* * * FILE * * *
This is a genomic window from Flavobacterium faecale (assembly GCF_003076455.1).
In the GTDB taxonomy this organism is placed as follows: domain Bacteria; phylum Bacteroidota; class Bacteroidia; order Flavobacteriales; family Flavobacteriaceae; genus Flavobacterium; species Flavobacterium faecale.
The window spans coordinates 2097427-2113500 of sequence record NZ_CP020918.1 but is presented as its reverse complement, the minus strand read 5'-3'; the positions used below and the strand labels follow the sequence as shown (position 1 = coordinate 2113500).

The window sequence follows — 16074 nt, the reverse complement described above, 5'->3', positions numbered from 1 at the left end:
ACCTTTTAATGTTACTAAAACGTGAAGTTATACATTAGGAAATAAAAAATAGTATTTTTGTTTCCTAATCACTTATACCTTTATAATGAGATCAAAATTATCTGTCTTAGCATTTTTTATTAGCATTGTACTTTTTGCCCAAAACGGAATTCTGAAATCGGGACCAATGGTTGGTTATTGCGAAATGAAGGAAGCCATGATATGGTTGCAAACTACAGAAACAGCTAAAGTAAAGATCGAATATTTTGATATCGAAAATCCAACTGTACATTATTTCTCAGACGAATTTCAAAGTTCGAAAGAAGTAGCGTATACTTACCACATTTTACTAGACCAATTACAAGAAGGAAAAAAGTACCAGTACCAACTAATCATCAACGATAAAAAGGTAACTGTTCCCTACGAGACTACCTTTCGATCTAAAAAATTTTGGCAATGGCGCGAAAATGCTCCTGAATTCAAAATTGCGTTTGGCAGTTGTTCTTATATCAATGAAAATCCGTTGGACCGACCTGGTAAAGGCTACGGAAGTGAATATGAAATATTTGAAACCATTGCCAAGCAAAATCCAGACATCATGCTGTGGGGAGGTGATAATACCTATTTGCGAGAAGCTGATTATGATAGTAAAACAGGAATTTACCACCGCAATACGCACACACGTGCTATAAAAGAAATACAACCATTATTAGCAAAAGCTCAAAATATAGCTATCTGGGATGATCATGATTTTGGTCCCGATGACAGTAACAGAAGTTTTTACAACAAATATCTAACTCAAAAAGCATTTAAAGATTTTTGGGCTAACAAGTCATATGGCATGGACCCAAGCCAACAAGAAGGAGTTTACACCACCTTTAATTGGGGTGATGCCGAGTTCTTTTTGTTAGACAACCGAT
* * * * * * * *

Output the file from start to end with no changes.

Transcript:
This is a genomic window from Flavobacterium faecale (assembly GCF_003076455.1).
In the GTDB taxonomy this organism is placed as follows: domain Bacteria; phylum Bacteroidota; class Bacteroidia; order Flavobacteriales; family Flavobacteriaceae; genus Flavobacterium; species Flavobacterium faecale.
The window spans coordinates 2097427-2113500 of sequence record NZ_CP020918.1 but is presented as its reverse complement, the minus strand read 5'-3'; the positions used below and the strand labels follow the sequence as shown (position 1 = coordinate 2113500).

The window sequence follows — 16074 nt, the reverse complement described above, 5'->3', positions numbered from 1 at the left end:
ACCTTTTAATGTTACTAAAACGTGAAGTTATACATTAGGAAATAAAAAATAGTATTTTTGTTTCCTAATCACTTATACCTTTATAATGAGATCAAAATTATCTGTCTTAGCATTTTTTATTAGCATTGTACTTTTTGCCCAAAACGGAATTCTGAAATCGGGACCAATGGTTGGTTATTGCGAAATGAAGGAAGCCATGATATGGTTGCAAACTACAGAAACAGCTAAAGTAAAGATCGAATATTTTGATATCGAAAATCCAACTGTACATTATTTCTCAGACGAATTTCAAAGTTCGAAAGAAGTAGCGTATACTTACCACATTTTACTAGACCAATTACAAGAAGGAAAAAAGTACCAGTACCAACTAATCATCAACGATAAAAAGGTAACTGTTCCCTACGAGACTACCTTTCGATCTAAAAAATTTTGGCAATGGCGCGAAAATGCTCCTGAATTCAAAATTGCGTTTGGCAGTTGTTCTTATATCAATGAAAATCCGTTGGACCGACCTGGTAAAGGCTACGGAAGTGAATATGAAATATTTGAAACCATTGCCAAGCAAAATCCAGACATCATGCTGTGGGGAGGTGATAATACCTATTTGCGAGAAGCTGATTATGATAGTAAAACAGGAATTTACCACCGCAATACGCACACACGTGCTATAAAAGAAATACAACCATTATTAGCAAAAGCTCAAAATATAGCTATCTGGGATGATCATGATTTTGGTCCCGATGACAGTAACAGAAGTTTTTACAACAAATATCTAACTCAAAAAGCATTTAAAGATTTTTGGGCTAACAAGTCATATGGCATGGACCCAAGCCAACAAGAAGGAGTTTACACCACCTTTAATTGGGGTGATGCCGAGTTCTTTTTGTTAGACAACCGAT